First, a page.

Pipistrelles can be heard in autumn calling for mates
Bat watchers are preparing for a seasonal phenomenon which sees large numbers of the mammals swarm at the entrances to caves and tunnels.
The behaviour comes at a time when males "sing" to attract a mate.
Anne Youngman, Scottish officer with the Bat Conservation Trust, said autumn swarms continued to intrigue experts.
Biologists at the University of Leeds are studying how females pick mates from among masses of males during what was described as "bat discos".
Dunblane-based Ms Youngman said: "Autumn swarms see bats home in on a cave or a tunnel.
"They fly miles and miles to the same sites year after year."
In Scotland, Daubenton's and to a lesser extent Natter's bats are found swarming between September and October.
These species along with Brandt's and whiskered can be seen flying in their hundreds in England.
Prof John Altringham, of the Faculty of Biological Sciences at the University of Leeds, is leading research by PhD students at sites this autumn.
His colleague Dr Dean Waters said mystery surrounds the behaviour.
He said: "One of the interesting things is it is almost exclusively males that fly around and round the entrances to mines and caves.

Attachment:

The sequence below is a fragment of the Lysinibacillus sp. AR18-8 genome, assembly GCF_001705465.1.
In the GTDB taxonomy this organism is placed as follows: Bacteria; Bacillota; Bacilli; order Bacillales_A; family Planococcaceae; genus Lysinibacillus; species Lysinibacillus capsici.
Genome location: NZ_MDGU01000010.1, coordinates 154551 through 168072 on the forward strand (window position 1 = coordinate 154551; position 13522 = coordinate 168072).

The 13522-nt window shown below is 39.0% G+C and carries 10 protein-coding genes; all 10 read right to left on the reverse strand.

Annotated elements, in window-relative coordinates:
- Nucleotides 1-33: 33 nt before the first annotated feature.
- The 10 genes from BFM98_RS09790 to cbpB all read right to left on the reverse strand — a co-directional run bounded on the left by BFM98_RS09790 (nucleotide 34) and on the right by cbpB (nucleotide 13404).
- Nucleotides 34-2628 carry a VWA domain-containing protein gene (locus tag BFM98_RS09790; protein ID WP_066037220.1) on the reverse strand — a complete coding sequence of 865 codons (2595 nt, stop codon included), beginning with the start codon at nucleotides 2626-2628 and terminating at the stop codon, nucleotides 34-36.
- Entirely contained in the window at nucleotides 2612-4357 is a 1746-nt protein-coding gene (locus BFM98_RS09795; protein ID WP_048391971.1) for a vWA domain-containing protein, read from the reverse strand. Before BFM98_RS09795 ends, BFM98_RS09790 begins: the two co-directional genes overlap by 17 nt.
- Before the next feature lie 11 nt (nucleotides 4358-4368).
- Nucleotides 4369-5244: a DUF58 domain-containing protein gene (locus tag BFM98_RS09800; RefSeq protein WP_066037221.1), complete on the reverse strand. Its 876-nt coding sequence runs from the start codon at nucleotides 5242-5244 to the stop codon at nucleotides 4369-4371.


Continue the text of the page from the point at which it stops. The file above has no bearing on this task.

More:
"It was thought they were seeking out hibernation sites, but when you go into these mines and caves you will find some bats, but nowhere near the number that were seen flying around.
"Essentially swarming is a bat disco."
Dr Waters said females have been found visiting different sites and picking the "biggest and sexiest" males as mates.
How they make their selections remains unclear, but theories include calls and scent.
The scientist said: "Males are thought to be faithful to a particular site, but the females will go for one 'nightclub' to another."
Dr Waters said the swarm sites were like "nightclubs"
Autumn is also the time when males of other species seek out mates.
They can be heard "serenading" by the human ear, but the squeaks are better picked up on devices such as bat detectors.
Ms Youngman said the calls varied among the species.
She said: "Noctule bats - our largest bat - seem to have a much laid back approach.
"They peep out suggestively from tree holes and call to females. A male will attract several females - if he sings sweetly enough."
Leisler's bats have a slightly more active approach and make the occasional "song flight" - flying and calling at the same time.
But they mostly hang from favourite perches on trees singing for females.
Ms Youngman said: "Their special 'here I am girls' call is between 18-10kHz so we humans can just hear it as a high pitched squeak.
"Pipistrelles - our smallest bats - are much more active.
"The males spend their time song flighting to attract females and then lure them into bat boxes or the underside of bridges.
"They also spend time chasing off sneaky males trying to sidle up to their harem. A male pipistrelle may attract up to 10 females to a bat box."